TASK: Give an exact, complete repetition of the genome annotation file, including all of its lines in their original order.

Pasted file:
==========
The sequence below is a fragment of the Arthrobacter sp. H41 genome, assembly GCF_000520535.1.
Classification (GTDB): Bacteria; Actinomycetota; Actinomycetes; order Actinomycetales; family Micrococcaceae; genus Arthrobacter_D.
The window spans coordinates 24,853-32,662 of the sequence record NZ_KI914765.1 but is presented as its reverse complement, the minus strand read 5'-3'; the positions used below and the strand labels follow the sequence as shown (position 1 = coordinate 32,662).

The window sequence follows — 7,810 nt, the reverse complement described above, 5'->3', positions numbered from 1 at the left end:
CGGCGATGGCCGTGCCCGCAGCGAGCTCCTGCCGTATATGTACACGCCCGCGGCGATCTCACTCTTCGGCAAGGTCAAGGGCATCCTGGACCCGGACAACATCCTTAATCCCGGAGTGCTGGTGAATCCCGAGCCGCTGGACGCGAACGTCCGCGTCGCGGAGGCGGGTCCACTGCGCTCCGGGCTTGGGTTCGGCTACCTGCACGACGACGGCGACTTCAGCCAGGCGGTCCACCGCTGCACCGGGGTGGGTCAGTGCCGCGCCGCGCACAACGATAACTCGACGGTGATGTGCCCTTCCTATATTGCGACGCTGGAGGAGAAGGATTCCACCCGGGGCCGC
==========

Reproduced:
The sequence below is a fragment of the Arthrobacter sp. H41 genome, assembly GCF_000520535.1.
Classification (GTDB): Bacteria; Actinomycetota; Actinomycetes; order Actinomycetales; family Micrococcaceae; genus Arthrobacter_D.
The window spans coordinates 24,853-32,662 of the sequence record NZ_KI914765.1 but is presented as its reverse complement, the minus strand read 5'-3'; the positions used below and the strand labels follow the sequence as shown (position 1 = coordinate 32,662).

The window sequence follows — 7,810 nt, the reverse complement described above, 5'->3', positions numbered from 1 at the left end:
CGGCGATGGCCGTGCCCGCAGCGAGCTCCTGCCGTATATGTACACGCCCGCGGCGATCTCACTCTTCGGCAAGGTCAAGGGCATCCTGGACCCGGACAACATCCTTAATCCCGGAGTGCTGGTGAATCCCGAGCCGCTGGACGCGAACGTCCGCGTCGCGGAGGCGGGTCCACTGCGCTCCGGGCTTGGGTTCGGCTACCTGCACGACGACGGCGACTTCAGCCAGGCGGTCCACCGCTGCACCGGGGTGGGTCAGTGCCGCGCCGCGCACAACGATAACTCGACGGTGATGTGCCCTTCCTATATTGCGACGCTGGAGGAGAAGGATTCCACCCGGGGCCGC